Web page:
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Changing diets and environments are one of the reasons immigrants to the US catch an American microbiome—and it’s not a healthy one.
GUT REACTION

Immigrants to the US change from the inside out—literally

By Katherine Ellen Foley

Immigrants coming to the US go through several external changes when they arrive in America, like a new home, new job, and a new community. But internally, they’re also undergoing a seismic shift in the composition of their digestive tracts.

A new study published today (Nov. 1) concluded that within nine months, immigrants from southeast Asian communities start to lose their diverse gut microbiomes and gain one similar to Americans’, with far fewer types of bacteria. These changes are more pronounced with each generation living in the US, meaning that someone who first moved to the US could pass down some of these changes to her children. Because the gut microbiome has been linked to several conditions, including obesity, this shift could have health implications for immigrant populations that have yet to be addressed.

“Having low diversity in your microbiome is almost universally a sign of bad health, across almost every disease that has been studied,” Dan Knights, a computational microbiologist at the University of Minnesota and a co-author of the study, told the Atlantic.

Two years ago, Pajau “PJ” Vangay, a graduate student in computational biology working in Knights’ lab, became interested in how immigrating could change one’s gut microbiome. The system of trillions of microbes (largely bacteria) has been found to play such a big role in different aspects of our health, it’s been likened to an entirely new organ (paywall). She began working with local Hmong and Karen—ethnic minorities living in southeast Asia— populations to talk to them about her work, and, eventually, asked them for both stool samples and answers to questionaries about their food for the past 24 hours. Fecal matter contains information about the bacteria in our colons, which has the largest collection of microbes out of anywhere else in the body.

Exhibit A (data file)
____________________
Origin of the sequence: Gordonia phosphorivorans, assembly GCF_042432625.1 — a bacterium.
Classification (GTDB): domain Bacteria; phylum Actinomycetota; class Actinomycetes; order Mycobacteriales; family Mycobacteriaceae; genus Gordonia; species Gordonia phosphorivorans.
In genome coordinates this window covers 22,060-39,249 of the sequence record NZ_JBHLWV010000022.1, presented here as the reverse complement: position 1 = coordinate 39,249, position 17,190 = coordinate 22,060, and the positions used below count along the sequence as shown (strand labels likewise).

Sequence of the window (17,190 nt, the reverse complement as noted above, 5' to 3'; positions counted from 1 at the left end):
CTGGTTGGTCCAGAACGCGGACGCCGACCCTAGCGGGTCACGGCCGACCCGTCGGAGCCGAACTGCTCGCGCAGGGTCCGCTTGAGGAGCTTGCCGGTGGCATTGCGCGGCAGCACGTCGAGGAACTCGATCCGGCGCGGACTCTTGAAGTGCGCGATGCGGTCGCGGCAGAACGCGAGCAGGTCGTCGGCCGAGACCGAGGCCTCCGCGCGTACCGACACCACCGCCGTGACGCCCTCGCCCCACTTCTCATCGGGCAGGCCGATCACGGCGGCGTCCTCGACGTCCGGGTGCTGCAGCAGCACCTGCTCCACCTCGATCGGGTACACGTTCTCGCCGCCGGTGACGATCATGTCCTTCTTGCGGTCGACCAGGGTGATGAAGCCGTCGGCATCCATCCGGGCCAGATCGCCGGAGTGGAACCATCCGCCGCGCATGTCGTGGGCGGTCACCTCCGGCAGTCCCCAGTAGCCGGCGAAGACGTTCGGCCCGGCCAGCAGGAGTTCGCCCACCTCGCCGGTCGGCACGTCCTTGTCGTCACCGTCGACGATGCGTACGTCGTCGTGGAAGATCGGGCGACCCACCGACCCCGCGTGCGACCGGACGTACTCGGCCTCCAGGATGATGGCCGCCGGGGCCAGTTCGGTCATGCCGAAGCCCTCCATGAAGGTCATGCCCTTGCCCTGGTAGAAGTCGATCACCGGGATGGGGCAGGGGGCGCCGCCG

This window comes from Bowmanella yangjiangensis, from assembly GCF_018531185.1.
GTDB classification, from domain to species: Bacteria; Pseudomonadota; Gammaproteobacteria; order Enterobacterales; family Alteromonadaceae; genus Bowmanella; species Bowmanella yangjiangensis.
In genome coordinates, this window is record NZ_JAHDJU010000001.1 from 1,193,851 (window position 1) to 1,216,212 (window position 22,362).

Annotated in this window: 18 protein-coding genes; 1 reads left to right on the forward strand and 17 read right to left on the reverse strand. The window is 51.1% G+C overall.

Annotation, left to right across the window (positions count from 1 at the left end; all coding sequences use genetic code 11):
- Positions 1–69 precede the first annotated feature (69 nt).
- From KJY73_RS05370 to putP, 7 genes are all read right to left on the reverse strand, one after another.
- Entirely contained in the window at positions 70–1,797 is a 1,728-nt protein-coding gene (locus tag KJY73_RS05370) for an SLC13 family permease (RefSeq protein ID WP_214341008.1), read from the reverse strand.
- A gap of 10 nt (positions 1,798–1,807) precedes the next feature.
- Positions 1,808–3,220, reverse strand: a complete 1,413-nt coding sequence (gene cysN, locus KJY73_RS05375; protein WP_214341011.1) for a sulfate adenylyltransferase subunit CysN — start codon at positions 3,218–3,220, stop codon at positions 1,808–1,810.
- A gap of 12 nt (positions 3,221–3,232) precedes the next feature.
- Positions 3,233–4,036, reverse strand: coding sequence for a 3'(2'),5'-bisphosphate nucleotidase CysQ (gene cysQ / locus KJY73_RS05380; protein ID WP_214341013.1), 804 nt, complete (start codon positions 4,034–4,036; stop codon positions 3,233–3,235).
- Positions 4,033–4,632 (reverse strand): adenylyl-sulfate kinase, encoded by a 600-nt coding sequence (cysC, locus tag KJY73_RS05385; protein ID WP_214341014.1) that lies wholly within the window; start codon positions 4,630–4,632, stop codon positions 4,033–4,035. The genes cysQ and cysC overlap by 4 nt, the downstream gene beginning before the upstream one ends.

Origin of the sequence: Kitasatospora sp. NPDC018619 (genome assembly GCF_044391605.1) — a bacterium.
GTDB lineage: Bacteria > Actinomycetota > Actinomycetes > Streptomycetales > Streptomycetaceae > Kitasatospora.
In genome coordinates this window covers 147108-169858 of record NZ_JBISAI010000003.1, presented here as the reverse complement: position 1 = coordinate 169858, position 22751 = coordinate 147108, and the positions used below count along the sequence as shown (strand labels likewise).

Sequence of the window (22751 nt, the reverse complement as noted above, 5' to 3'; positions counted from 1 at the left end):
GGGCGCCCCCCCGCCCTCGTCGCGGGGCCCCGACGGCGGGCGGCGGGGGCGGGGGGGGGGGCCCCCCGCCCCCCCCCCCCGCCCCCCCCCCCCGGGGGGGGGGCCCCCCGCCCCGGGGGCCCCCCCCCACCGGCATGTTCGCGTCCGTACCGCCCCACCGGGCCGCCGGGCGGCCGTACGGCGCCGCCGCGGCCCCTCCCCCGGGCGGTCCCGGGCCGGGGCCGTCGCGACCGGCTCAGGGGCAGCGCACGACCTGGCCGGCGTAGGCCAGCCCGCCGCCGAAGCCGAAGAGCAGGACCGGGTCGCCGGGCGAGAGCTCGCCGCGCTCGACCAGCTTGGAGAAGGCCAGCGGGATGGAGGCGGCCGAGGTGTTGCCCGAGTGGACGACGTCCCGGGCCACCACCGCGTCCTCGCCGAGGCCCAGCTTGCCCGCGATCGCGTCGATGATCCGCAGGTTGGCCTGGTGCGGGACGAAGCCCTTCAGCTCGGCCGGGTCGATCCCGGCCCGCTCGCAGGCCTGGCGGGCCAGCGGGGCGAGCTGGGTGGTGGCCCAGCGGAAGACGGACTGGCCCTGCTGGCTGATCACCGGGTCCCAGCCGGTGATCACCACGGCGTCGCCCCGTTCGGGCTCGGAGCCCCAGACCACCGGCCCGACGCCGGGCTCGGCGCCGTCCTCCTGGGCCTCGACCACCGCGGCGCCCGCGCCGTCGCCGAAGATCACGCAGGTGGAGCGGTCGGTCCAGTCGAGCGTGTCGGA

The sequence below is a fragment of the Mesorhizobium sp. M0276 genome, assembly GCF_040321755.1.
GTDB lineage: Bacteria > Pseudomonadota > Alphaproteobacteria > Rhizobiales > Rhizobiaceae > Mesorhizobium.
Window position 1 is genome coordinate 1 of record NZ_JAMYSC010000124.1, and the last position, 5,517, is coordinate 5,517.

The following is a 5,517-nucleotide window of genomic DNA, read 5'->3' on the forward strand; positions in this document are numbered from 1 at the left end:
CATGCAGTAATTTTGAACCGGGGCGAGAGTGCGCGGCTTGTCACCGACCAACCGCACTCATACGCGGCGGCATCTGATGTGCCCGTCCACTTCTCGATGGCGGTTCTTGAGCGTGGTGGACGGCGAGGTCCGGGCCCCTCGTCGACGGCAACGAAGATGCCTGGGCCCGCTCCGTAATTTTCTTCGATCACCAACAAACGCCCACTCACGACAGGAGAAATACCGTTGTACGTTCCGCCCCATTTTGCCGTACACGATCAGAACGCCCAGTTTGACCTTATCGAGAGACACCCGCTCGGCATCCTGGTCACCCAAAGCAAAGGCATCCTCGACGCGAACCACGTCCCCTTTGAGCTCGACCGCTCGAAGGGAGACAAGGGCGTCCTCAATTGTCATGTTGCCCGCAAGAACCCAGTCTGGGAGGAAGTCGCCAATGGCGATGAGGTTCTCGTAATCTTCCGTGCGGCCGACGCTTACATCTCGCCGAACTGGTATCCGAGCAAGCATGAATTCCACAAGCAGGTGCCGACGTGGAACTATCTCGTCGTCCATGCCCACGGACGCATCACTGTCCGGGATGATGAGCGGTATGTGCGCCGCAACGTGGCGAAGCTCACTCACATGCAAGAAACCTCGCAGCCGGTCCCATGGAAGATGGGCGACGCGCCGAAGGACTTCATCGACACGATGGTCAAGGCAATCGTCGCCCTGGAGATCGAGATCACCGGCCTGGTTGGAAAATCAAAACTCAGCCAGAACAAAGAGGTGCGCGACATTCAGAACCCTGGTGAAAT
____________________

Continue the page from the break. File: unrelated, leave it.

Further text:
Vangay collected some bacteria from women living in Thailand, moving to the US, and those who had been there for one or two generations. (Women were the focus of this study because they tend to immigrate more than men.) In total, she and her team collected samples from 514 Hmong and Karen women who were living in Thailand, had been in the US for various periods of time, 19 Karen women before and after they moved to the US, and 36 US-born women of European descent as control.

Within nine months of women moving to the US, there was a noticeable shift in their microbiomes: After immigrating, women started to lose their diverse population of Prevotella bacteria, which produces some of the enzymes that break down plant fiber, and started gaining populations of Bacteroides, which is more common in Western microbiomes. This means that in general, their guts were less equipped to break down fibrous veggies. The changes progressed so quickly, women who were second-generation immigrants had microbiomes similar to women born in the US.

The researchers think a big reason for this shift is likely diet, because the food we eat becomes food for our microbes. But there are likely several factors at play, including the new environment, or if they take any new medications which can also change our gut bacteria.

Low diversity within the gut is tied to several kinds of diseases, including obesity. Although there isn’t enough data yet to prove that changing gut microbes leads to excessive weight gain, it may be a factor: already, researchers have seen that US immigrants have a four-fold increase in obesity rates after living in America for 15 years or more.

Future work could be geared to figuring out exactly how much gut microbes matter for obesity, and other chronic health issues that immigrants may face as a result of moving to the US. Plus, Knights told Gizmodo, “it might teach us something about how to keep other group’s microbiomes healthier as well.”